Butter Chicken - The Best Accident Ever?

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Butter Chicken - The Best Accident Ever?

Recently I stumbled across a recipe supposedly for ‘butter chicken’ on BBC Good Food. Alarm bells started to ring as I notice words like ‘healthy’ cropping up, and portion sizes of 367 calories boasted about. Then I read the ingredients. Bizarrely there is no mention of butter whatsoever... Well, in case it wasn’t clear: there should be butter in butter chicken. Lots of butter. And cream. And it isn’t particularly healthy. Nor should it be.

Let’s be charitable and assume that BBC Good Food accidently forgot to include butter in their butter chicken recipe. Accidents do happen, after all. Allegedly an accident occurred in Delhi back in the 1950s, and a man named Kundan Lal Gurjal was entirely to blame. The story allegedy goes as follows: due to the absence of refrigeration in his restaurant, Kundan could not store his leftover tandoori chicken. Instead, he mixed the excess in silky tomato gravy and lavish butter – stumbling by accident on the now world-wide adored dish, butter chicken.  This accident is one of the many explanations of the origin of butter chicken, but let’s stop calling it an accident. More often than not, the word accident has negative connotations with misfortune. Well, there’s nothing misfortunate about Kundan’s creation, and whether it be a stroke of genius or just pure luck, it doesn’t matter. What matters is that it came to be. 

Butter chicken with coconut milk and pilau rice recipe. Learn more about Indian cooking at : http://www.sharmini.co.uk/mambolive/ Recipe : http://www.sharmini.co.uk/mambolive/recipes/non-vegetarian/butter-chicken-with-coconut-milk-.html

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My first taste of butter chicken was down to luck. The prospect of ordering a curry that wasn’t swamped with chillies was undesirable, and testosterone fuelled curry nights with mates made ordering dishes like butter chicken and korma subject to intolerable ridicule anyway. Instead, peer pressure demanded that it was cool to order the spiciest dish possible, whether it was enjoyable or not. Luckily, I was one of the few that genuinely enjoyed the heat of a Madras, Vindaloo or a Dhansak. Unfortunately, though, this narrow-mindedness resulted in 21 years of life deprived of butter chicken. I owe a great deal of gratitude to a lovely Keralan lady named Sharmini, both for ending this drought and for the inspiration for the recipe below. Back in my University of York days, I had the pleasure of being taught by Sharmini how to make many delicious dishes including Keralan Kadala chickpea curry and Indian carrot pudding (Gajar Halwar). But the recipe that has stuck with me ever since is butter chicken.  Of course, my version includes rather a lot more chillies than Sharmini suggests...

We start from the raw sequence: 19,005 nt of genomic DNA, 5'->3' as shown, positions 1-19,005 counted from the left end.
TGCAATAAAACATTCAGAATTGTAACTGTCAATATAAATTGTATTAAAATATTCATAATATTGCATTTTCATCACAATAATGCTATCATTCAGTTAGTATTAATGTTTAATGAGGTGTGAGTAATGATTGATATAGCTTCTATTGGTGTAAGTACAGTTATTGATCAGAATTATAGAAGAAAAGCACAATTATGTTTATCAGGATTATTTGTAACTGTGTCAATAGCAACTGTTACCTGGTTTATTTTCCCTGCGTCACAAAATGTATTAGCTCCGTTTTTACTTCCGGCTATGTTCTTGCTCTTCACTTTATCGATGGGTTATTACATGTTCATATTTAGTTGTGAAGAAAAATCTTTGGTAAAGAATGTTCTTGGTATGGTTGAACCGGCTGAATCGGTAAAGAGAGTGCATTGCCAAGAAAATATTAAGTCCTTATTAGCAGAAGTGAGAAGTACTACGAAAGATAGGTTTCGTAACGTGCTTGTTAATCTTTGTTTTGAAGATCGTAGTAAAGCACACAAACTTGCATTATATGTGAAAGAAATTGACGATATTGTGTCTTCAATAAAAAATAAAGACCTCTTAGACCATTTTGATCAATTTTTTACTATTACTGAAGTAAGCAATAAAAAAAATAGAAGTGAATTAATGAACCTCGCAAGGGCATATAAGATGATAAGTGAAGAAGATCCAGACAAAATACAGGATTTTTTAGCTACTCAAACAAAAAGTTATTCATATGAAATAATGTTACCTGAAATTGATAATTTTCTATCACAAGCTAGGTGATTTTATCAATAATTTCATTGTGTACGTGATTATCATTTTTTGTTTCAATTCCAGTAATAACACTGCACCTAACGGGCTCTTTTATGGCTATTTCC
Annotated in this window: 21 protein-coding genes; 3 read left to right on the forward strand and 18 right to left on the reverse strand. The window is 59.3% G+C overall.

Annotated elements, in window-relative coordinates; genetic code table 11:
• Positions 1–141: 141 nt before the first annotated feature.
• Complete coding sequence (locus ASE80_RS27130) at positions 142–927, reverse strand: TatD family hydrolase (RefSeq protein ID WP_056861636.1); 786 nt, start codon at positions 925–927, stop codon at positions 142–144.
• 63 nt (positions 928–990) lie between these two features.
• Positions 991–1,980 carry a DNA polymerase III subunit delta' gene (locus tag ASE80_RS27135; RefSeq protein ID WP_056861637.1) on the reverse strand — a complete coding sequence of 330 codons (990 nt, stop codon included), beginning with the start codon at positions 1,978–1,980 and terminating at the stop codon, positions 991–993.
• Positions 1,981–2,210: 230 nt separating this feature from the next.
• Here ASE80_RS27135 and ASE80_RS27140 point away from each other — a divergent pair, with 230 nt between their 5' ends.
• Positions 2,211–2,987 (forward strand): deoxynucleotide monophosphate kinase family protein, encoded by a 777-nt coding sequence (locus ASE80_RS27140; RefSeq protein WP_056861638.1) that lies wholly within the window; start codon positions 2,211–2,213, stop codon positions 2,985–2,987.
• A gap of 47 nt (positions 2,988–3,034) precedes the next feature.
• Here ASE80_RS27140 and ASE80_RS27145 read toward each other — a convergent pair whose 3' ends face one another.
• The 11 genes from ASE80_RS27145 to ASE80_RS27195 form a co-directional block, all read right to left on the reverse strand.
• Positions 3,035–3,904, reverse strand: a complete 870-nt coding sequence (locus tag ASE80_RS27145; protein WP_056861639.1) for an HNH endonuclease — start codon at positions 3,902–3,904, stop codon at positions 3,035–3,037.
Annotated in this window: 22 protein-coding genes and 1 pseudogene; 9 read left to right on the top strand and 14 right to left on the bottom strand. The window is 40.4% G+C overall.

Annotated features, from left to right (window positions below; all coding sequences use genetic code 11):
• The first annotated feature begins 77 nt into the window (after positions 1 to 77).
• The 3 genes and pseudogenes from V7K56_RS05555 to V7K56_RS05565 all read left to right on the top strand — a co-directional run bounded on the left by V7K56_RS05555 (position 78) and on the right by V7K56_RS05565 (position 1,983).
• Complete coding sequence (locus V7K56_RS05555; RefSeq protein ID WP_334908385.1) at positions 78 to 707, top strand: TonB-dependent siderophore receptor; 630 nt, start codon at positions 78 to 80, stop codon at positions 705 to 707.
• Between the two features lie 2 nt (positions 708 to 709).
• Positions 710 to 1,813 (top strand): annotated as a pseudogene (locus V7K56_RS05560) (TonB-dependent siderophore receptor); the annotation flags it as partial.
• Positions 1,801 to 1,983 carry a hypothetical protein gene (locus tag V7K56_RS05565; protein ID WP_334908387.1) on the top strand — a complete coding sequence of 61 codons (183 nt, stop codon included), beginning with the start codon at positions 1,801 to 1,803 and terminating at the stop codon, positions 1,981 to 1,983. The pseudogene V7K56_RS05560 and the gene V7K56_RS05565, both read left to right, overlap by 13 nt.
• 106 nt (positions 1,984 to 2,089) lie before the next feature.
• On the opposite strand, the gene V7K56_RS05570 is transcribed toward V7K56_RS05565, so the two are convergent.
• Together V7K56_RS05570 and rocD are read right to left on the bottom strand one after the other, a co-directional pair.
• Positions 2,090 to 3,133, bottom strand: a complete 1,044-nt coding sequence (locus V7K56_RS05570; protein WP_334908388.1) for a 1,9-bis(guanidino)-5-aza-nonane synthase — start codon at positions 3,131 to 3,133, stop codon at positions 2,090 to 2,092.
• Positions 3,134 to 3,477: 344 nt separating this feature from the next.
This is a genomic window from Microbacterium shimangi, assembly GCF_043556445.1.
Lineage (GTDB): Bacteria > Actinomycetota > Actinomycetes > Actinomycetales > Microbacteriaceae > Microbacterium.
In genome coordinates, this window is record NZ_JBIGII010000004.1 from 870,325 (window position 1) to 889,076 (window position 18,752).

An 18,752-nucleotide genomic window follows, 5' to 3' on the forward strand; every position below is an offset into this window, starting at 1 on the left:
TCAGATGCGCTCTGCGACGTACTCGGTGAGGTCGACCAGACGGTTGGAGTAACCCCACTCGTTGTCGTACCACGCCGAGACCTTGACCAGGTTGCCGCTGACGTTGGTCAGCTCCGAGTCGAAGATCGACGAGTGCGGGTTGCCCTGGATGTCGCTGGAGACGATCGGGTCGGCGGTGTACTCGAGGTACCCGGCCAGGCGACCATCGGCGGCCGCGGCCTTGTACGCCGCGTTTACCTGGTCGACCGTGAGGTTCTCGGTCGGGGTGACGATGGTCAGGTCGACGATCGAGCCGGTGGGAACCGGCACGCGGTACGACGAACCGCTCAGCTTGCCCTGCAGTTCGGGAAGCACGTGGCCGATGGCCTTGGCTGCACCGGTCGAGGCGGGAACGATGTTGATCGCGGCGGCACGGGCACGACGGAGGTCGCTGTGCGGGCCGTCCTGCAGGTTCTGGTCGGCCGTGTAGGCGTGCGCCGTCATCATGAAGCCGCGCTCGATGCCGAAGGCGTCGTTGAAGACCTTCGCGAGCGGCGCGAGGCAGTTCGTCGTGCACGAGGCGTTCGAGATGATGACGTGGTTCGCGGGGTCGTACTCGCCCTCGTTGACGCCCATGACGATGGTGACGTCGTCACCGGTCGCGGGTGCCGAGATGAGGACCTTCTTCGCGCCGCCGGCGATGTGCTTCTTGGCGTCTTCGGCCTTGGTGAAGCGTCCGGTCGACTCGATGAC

Butter Chicken (Murgh Makhani) (Serves 4-6) 

Ingredients for 1st Part 

  • 800g chicken thigh 

  • 400ml coconut cream 

  • 40g unsalted butter 

  • 1 large diced onion 

  • 4 large garlic cloves 

  • Roughly 3cm fresh root ginger 

  • 6 red birds eye chillies chopped. 

  • 3 cardamom pods crushed 

  • 2 cloves 

  • Salt to taste  

Method for 1st Part 

  1. Heat the butter on a low heat. As it starts to melt and disperse around the pan, add the crushed cardamom pods and cloves. 

  1. When it begins to splutter and the aroma is released, add the diced onion and cook gently until golden brown for about 5 minutes.  

  1. Dice the chillies, ginger and garlic as finely as possible and add to the onion mixture. Stir to ensure no burning. 

  1. Prepare the chicken thigh. Add in fairly large chunks as the chicken will need to be cooked for longer than breast meat. If cut too small, it will disintegrate as cooking progresses. If pressed for time, use chicken breast. 

  1. Add a couple of pinches of salt 

  1. Once the chicken has begun to soak in all the flavours, add the coconut milk and leave simmering on a medium heat for 40 to 60 minutes. 

Ingredients for 2nd Part 

  • 6 medium salad tomatoes. 

  • 200g tomato puree 

  • 10g unsalted butter 

  • 2 tablespoons of double cream 

  • Half a lemon’s juice 

  • 1 heaped teaspoon of sugar 

  • Salt to taste 

  • A large handful of fresh coriander 

  • Half a red onion 

  • 1 teaspoon of chilli powder 

  • 1 tablespoon of garam masala 

Method for 2nd Part 

  1. Whilst the chicken is cooking, chop the tomatoes as finely as possible and add to a separate pan with the butter. 

  1. Sweat down for about 15 minutes and then add tomato puree and chilli powder. 

  1. Add the lemon juice, sugar and salt.  

  1. Once relatively smooth, pour the mixture into the chicken and combine. 

  1. Adjust salt and sugar levels depending on personal taste, and add a scattering of garam masala. Cook for a further 10 minutes. 

  1. Garnish with some chopped red onion and fresh coriander